E-paper displays explained
We so often eulogise about the limitless possibilities e-paper displays enable and the exciting opportunities the technology creates for market growth, differentiation and competitive advantage — but for the uninitiated reader, we thought it might be helpful in this blog to take a step back and look at how e-paper works.
E-paper goes by many names and spellings — electronic paper, ePaper, electronic ink, e ink, electrophoretic displays, EPD — but all these terms effectively describe the same thing: an electrically-charged surface that replicates the look and experience of ink on paper.
Instead of a traditional display that uses backlighting to illuminate pixels, e-paper is based on the science of “electrophoresis” — i.e. the movement of electrically charged molecules in an electric field.
In every e-paper display there are millions of tiny microcapsules containing (negatively charged) black and (positively charged) white pigments suspended in a clear fluid. This encapsulated ‘ink’ is then printed onto a plastic film and laminated on to a layer of circuitry, or — to be even more specific — a transistor matrix layer. The circuitry forms a pattern of pixels that is then controlled by a display driver (EPD controller).
When a negative electric field is applied to the ‘ink’, the white particles move to the top of the capsule making the surface appear white at that specific spot. Reverse this process and the black particles appear at the top making the surface of the capsule appear dark. The technology can also work in colour in just the same way but using a combination of different colour pigments and electric charges, or just by adding a colour filter on top of the display.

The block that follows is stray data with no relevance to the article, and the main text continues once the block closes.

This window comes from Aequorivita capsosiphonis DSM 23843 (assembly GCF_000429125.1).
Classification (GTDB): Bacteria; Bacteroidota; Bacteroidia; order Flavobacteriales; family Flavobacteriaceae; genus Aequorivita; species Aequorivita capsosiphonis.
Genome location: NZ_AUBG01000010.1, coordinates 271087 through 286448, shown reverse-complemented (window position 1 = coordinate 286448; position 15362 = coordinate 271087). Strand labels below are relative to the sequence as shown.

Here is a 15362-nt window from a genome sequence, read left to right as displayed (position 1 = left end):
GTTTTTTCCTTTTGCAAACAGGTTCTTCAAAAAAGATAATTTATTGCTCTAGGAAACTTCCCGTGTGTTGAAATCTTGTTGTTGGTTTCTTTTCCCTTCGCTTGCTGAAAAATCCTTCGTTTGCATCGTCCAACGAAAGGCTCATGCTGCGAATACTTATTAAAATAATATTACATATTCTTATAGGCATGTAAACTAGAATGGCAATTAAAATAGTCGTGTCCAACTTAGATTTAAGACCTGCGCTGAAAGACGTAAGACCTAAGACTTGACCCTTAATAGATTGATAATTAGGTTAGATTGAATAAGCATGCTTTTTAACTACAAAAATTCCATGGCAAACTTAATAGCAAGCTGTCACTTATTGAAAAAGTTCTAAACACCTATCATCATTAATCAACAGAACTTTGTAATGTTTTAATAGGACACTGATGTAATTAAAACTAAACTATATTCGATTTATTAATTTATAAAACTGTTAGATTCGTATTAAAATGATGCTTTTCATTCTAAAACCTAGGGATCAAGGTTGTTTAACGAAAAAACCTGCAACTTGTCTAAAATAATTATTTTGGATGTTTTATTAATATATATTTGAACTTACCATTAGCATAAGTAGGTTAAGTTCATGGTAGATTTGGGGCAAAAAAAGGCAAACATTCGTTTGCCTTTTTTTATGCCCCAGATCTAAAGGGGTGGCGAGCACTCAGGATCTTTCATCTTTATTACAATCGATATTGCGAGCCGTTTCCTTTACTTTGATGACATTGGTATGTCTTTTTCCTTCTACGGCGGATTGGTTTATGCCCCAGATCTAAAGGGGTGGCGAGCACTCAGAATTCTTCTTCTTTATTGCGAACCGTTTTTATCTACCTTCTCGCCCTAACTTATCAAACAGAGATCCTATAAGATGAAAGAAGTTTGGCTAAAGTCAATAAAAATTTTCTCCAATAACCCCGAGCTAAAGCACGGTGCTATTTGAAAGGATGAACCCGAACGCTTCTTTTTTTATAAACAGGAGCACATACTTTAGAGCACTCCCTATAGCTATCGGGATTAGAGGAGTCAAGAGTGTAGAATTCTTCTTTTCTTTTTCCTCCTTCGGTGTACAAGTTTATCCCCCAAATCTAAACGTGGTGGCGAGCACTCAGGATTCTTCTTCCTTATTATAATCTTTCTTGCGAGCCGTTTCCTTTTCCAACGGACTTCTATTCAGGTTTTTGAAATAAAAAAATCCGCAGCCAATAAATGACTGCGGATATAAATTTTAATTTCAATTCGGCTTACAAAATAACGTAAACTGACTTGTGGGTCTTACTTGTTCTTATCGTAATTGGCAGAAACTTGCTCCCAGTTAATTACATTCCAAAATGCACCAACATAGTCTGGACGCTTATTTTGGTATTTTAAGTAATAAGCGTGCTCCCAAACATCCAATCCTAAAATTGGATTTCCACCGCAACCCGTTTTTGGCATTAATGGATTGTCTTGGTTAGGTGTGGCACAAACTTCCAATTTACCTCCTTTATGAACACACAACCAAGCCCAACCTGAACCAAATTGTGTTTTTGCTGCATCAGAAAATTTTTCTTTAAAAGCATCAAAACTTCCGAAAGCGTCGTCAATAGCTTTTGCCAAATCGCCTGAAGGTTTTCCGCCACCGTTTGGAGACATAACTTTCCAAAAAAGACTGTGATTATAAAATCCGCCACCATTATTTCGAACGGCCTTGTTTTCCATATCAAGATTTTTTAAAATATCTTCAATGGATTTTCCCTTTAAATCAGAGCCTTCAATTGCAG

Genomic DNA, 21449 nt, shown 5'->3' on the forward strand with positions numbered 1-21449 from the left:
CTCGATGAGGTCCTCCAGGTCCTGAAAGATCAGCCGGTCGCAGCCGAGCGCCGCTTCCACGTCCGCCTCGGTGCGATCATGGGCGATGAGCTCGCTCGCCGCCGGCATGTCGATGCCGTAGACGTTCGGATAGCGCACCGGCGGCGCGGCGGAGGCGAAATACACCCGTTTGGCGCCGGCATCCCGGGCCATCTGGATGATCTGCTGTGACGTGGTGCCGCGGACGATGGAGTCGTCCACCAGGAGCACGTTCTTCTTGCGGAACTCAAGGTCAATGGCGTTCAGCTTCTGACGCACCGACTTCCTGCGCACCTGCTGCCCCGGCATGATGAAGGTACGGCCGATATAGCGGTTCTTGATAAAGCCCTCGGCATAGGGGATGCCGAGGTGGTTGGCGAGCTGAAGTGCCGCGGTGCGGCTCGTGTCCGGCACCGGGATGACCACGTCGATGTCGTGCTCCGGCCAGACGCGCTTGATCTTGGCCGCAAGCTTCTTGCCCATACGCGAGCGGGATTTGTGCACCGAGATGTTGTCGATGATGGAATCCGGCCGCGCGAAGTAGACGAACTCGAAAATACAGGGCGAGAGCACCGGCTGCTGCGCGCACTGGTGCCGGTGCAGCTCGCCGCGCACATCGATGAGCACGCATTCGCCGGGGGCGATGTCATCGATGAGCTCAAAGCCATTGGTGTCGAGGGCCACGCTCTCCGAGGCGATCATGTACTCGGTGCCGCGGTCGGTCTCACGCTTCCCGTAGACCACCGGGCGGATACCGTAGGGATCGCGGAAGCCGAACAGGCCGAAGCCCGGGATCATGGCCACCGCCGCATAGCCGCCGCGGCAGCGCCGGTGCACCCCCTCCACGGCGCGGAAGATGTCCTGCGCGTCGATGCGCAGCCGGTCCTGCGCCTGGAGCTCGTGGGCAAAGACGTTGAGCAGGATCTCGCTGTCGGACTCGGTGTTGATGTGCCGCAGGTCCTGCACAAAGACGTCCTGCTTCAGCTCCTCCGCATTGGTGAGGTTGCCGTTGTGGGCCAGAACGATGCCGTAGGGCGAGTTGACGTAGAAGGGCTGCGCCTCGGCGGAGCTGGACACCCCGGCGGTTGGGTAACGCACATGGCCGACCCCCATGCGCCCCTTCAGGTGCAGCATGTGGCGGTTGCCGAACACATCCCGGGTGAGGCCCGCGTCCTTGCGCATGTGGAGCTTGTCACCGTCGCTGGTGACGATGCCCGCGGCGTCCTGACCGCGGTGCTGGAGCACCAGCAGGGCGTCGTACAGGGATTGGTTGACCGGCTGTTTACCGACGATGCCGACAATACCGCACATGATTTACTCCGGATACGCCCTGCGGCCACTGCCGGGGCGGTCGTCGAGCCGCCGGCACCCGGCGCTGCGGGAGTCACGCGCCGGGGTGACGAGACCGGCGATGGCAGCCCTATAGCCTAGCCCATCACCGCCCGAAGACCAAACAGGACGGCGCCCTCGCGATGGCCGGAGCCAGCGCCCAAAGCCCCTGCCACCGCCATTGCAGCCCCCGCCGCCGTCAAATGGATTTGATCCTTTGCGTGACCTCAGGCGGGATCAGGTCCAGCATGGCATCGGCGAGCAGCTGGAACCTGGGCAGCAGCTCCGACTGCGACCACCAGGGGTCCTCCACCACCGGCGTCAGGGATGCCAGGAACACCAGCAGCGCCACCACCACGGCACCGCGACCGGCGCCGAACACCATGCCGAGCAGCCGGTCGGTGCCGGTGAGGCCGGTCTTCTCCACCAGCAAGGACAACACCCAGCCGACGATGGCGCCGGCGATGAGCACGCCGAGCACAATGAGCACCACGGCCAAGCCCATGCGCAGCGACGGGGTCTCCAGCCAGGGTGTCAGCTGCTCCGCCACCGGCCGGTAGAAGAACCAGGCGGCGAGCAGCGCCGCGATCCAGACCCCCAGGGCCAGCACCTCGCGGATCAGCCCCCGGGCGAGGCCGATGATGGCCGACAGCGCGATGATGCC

The way e-paper works differs from traditional displays in two key ways:
- E-paper screens are reflective — light from the environment is reflected from the surface of the e-paper display towards the user’s eyes, just like with traditional paper. This gives e-paper a wide viewing angle that is readable in direct sunlight.
- E-paper screens are bi-stable — unlike conventional backlit flat panel LCD displays, which refresh about 30 times per second and require a constant power supply to maintain content, e-paper displays will hold a static image ‘forever’, even without electricity. E-paper only consumes power when the content on it changes – for example if an e-paper shelf label in a supermarket is updated with a new price. The rest of the time the display will simply show the content you want it to, where it doesn’t draw any power until the next update.
Making e-paper flexible
Here at Plastic Logic Germany, we took e-paper one stage further and successfully industrialised a process to create glass-free backplanes, which represents the transistor matrix layer mentioned above. We are the first company worldwide able to manufacture transistor arrays on plastic. Instead of using traditional silicon transistors, our active-matrix backplane consists of organic thin film transistors (OTFTs) made from the same plastic used to for cola bottles (PET). This means we can couple a flexible backplane with a flexible display medium, such as flexible OLED or flexible electrophoretic layer, to create a fully flexible display with limitless possibilities. In addition to the flexibility, our glass-free electrophoretic displays also more robust, shatterproof and lightweight compared to glass-based displays.
If you want to know more about flexible plastic e-paper display technology’s suitability for a given use case and to get some inspiration via the applications which are already successfully showcasing the opportunities and rewards achievable through flexible e-paper innovation check out our latest flexible e-paper whitepaper.